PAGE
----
Dogs may be man’s best friend, but it often looks like man is unwilling to reciprocate. While our courageous canine companions are undoubtedly loyal and would do anything to protect their human overlords, the situation doesn’t often look like the reverse is applicable. No, humans could treat their dogs better.
Having a dog
Even if you think you’re doing a great job and that you are the best master in the world, there undoubtedly times when your furry friend is asking him or herself what exactly they did wrong to deserve what you’re doing to them. This is because dogs are social creatures, and some of our gestures are interpreted very differently by them.
So while you may not want to send any mean-spirited or confusing messages to your dog, you’re probably doing that all the time. For example, a recent study published in Psychology Today shows that dogs actually hate being hugged. This may sound like something assumed or just made up, but no, dogs actually don’t like being hugged at all.
Hugging our canine friends
Stanley Coren, a professor with the University of British Columbia, is the one behind the study. He looked at 250 random pictured of owners hugging their beloved dogs and analyzed the facial expressions, body posture, and other indicators in order to see how dogs feel about being hugged.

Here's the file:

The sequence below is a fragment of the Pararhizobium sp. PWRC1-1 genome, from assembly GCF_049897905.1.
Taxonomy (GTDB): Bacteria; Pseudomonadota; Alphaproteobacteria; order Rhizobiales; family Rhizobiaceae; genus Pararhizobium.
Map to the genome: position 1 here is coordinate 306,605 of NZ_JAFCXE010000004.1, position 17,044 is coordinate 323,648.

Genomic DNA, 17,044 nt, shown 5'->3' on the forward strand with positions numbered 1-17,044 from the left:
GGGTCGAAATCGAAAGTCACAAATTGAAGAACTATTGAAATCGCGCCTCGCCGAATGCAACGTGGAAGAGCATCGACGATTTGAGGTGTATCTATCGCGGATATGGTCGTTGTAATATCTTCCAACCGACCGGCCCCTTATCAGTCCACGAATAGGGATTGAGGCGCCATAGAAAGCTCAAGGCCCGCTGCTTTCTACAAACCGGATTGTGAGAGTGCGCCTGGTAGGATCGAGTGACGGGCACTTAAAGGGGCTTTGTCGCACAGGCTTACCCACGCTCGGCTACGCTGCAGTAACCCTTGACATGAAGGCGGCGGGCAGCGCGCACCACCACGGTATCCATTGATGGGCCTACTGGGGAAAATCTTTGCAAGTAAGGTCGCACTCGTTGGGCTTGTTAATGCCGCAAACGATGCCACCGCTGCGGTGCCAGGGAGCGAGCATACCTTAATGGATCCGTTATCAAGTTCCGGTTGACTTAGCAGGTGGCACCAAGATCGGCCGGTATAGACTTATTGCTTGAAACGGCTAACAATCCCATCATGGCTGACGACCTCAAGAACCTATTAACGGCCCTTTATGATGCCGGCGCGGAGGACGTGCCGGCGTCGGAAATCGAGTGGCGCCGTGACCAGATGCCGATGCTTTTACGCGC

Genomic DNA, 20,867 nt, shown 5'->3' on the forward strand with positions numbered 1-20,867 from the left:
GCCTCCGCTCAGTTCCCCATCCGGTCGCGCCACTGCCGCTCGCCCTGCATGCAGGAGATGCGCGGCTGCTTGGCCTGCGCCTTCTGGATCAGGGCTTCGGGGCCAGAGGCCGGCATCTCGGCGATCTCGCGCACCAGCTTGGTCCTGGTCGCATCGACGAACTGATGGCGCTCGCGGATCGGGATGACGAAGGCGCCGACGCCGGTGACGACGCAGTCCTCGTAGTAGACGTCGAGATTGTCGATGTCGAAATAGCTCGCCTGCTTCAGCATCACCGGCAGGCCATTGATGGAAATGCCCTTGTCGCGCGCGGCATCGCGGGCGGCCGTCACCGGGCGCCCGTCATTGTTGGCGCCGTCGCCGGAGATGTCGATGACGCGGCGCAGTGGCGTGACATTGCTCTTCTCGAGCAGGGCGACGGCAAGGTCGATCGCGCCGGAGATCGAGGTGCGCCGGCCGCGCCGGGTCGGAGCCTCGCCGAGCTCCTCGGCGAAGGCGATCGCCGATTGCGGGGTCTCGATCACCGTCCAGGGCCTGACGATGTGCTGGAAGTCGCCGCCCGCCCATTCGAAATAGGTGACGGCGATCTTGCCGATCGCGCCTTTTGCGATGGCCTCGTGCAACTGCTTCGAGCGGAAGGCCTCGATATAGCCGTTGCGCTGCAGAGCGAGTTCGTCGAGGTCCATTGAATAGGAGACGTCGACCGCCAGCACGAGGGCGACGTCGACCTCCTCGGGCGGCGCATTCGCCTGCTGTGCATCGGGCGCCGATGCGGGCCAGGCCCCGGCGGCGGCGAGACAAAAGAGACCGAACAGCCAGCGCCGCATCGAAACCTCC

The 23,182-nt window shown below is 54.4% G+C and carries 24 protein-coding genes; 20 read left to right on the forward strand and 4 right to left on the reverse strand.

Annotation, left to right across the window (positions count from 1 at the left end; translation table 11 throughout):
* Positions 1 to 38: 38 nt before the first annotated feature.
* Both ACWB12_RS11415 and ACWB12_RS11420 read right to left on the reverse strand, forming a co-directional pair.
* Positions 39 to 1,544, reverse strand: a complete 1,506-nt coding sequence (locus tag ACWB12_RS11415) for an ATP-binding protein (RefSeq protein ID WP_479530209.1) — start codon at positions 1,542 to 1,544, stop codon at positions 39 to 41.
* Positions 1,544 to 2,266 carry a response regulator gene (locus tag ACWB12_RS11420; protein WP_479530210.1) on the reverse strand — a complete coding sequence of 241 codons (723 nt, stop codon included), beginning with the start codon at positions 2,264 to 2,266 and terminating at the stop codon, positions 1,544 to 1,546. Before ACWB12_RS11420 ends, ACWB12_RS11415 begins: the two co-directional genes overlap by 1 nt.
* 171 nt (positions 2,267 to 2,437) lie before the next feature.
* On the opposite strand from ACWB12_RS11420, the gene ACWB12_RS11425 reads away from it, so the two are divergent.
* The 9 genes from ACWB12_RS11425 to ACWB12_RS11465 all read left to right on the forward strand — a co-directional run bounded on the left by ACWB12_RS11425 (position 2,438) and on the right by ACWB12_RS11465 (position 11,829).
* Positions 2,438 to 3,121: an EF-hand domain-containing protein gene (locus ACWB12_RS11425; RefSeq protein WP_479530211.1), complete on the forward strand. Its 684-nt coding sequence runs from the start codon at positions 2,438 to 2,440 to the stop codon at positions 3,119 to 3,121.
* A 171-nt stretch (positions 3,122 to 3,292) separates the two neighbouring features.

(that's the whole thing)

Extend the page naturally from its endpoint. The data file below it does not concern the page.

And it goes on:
The results are as sad as they are unpleasant for our pets. Apparently, as many as eighty percent of the dogs in the pictures showed at least a few signs of anxiety and discomfort when being hugged even by their most beloved of owners. But Coren didn’t stop there. Instead, he analyzed the signals suggesting that the fluffy companions weren’t enjoying themselves.
Signs of anxiety
One of the most obvious and common signs that a canine friend is feeling uncomfortable is when they turn their head away. Partially closing their eyes while doing so, slicking their ears back, licking their lips and slightly showing teeth are also signs that your animal is feeling anxious and that you should stop doing whatever you’re doing.
The reason behind this is that dogs are curiosity animals. This is a term used for animals that are usually fast runners. This means that if confronted with any sort of challenge, their first instinct is to run away. Hugging them reduces their ability to move and makes running away impossible, greatly raising the animals’ anxiety levels.
Of course, just like humans, dogs are individuals with their own different preferences, behaviors, and habits. So, just like some humans are overly clingy, some dogs also do that. If you do want to hug your dog, you can do so in a mirror, or have someone take a picture of you doing so. That way, you can look at your furry friend for signs of anxiety and you can tell whether they like it or not.
Image source: Pixabay